Ms. 35 #1: Seat Squatters

Ms 35 1
August 2nd 2016

Ms. 35 offers helpful advice and answers to your etiquette questions related to NYC's moving image culture. Have a burning question about navigating the exciting world of New York City moviegoing? Unsure of how to conduct yourself during a communal experience? Feel like you're… in the dark? Send your inquiries to!

Dear Ms. 35,

I have too many friends who like to linger in the lobby, wait in the longest line for popcorn, smoke cigarettes, or just always run late before a screening.

This puts me in the anxious position of having to put a coat on the seat or even (God forbid) having to inform seat poachers roaming the aisles that they will not get to sit in their desired locale.

So I have a two-part question: assuming it's a busy or sold- out showing, how long can I/should I save seats, and what's the over/under on the number of seats I can hold? Plus, do you have any general advice for seat saving?

Thank you,
Avoiding Eye Contact Desperately

Dear Desperately,

First and foremost, congratulations! From the thousands of submissions pouring in, your question was chosen like a starlet from a hometown beauty pageant! You should be very proud.

Your first three examples are classic seat-saving scenarios: friends are theater-adjacent and will join you shortly, but you’re put in the potentially awkward position of defending turf. Or sometimes trains run late, work B.S. comes up — it happens to the best of us. Any of the above will give you an opportunity to practice your best passive-aggressive “Sorry, I’m waiting for someone….” while gingerly patting your nearby coat/Screen Slate tote bag.

Saving two seats per person present is reasonable; three seats pushes excess. If you’ve a group of six; first off, great job dragging everyone to Rocky Horror, and second, leave two stragglers behind to cover everyone. Do not be the clown who claims an entire aisle for their punk squat to roll through, that’s ludicrous.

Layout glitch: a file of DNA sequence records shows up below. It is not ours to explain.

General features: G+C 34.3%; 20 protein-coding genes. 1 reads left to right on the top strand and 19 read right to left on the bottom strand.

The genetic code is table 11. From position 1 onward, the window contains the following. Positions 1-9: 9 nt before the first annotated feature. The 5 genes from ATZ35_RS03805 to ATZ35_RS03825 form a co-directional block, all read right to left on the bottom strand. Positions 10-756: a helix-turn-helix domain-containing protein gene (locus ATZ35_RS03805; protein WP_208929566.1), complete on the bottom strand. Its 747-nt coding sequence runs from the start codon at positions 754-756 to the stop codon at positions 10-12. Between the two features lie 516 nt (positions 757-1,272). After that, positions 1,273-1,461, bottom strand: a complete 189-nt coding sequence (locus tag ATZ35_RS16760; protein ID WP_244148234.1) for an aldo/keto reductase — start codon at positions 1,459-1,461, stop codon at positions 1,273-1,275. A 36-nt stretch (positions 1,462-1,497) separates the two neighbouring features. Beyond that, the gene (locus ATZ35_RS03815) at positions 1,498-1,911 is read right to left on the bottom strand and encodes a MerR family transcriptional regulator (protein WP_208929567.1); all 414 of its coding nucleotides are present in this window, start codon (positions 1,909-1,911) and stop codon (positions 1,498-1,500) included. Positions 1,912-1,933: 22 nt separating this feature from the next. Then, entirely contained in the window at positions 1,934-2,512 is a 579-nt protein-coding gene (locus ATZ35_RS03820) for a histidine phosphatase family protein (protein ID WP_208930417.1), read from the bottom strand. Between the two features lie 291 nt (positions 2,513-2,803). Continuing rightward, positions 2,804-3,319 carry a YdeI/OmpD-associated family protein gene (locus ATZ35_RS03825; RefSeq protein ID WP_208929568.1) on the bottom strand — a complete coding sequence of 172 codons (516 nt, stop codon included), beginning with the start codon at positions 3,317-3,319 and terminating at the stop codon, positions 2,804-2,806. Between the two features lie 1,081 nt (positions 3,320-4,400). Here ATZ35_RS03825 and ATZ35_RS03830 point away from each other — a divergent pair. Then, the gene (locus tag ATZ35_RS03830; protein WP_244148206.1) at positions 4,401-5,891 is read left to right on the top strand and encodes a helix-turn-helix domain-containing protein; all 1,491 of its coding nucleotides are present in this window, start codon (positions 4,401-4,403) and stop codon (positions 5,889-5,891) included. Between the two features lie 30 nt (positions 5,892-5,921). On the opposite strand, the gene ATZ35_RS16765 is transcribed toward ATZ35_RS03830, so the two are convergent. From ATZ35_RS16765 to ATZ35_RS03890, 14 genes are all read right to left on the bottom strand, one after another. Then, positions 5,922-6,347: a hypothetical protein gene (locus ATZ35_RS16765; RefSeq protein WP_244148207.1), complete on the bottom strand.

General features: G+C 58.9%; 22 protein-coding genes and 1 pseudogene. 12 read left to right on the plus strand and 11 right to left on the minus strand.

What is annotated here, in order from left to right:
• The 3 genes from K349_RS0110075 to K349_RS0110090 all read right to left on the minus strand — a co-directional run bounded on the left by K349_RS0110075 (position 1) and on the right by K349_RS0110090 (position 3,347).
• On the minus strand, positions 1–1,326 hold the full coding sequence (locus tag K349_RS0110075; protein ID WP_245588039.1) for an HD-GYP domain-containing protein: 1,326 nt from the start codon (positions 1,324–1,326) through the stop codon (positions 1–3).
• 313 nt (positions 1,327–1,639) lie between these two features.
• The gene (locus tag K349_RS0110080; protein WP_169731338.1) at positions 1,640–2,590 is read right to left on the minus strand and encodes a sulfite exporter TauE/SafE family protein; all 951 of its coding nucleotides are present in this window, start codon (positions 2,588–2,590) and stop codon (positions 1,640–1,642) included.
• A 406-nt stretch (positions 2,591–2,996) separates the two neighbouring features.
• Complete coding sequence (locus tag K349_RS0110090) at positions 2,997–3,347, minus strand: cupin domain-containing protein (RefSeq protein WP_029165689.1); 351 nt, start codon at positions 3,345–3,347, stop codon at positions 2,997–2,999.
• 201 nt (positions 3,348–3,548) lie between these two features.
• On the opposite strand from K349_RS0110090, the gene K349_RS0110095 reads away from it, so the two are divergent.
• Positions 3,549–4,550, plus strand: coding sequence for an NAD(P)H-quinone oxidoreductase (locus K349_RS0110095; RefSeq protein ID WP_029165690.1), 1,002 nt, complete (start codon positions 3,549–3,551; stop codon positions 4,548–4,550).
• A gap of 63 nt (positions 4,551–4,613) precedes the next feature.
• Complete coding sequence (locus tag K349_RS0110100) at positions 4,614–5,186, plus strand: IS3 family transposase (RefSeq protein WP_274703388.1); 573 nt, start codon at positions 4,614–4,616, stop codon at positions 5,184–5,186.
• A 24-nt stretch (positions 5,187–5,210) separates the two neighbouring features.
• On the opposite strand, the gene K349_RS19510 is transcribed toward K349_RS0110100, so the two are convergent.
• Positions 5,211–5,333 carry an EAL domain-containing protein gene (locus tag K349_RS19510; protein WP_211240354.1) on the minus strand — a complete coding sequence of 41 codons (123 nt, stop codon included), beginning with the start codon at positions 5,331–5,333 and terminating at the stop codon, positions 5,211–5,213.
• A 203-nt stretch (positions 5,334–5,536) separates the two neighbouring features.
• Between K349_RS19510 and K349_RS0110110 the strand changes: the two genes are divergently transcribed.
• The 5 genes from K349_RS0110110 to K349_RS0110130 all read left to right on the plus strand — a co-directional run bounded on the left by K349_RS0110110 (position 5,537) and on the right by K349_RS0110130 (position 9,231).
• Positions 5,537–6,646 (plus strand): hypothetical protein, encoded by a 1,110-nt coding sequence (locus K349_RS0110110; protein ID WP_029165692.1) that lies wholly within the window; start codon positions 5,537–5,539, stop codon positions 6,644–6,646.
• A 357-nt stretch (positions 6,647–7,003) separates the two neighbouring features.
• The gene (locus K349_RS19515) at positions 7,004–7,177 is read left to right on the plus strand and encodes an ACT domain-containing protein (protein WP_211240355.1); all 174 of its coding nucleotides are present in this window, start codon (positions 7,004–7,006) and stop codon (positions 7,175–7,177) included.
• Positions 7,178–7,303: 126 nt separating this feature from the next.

When the lights go down (or after the trailer reel/pre-show concludes), be it known any open seats are up for grabs. Sure, not every screening will turn into a battle royale for vacant space, but it’s safer to assume.

As for your other so-called “friend”, the one perpetually running late or even flaking at the last minute and relying on you to hold their spot: CAUTION, you may be enabling bad cinema habits! Next time you invite this layabout to the pictures, turn your casual outing into a Teachable Moment. It’ll do them good to have to sit in the worst seat in the house — after getting stuck behind Film Forum’s dreaded pole-position, maybe next time they’ll be more punctual.

Similarly, if your posse has a seat open on either side, show the gentle courtesy of shuffling one person over so another group can sit together. You don’t need to, but you get to because benevolence to fellow filmgoers is the cineaste’s noblesse oblige.

Context, as always, is key — a sparsely-attended MoMA matinee might give license to spread out, but a special introduction or rare Q&A almost guarantees spending the next 90 minutes in fleeting physical contact with a total stranger. New Yorkers all have personal space issues, but in this regard a movie theater is no different from a subway car. Sometimes you luck out and nab an aisle to yourself, but sometimes you’ve just got to straphang.

You want more space? Move to Big Sky Country.

See you at the movies,
Ms. 35


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Next time: How and when is it appropriate to make a pass at someone at the movies? See you in two weeks!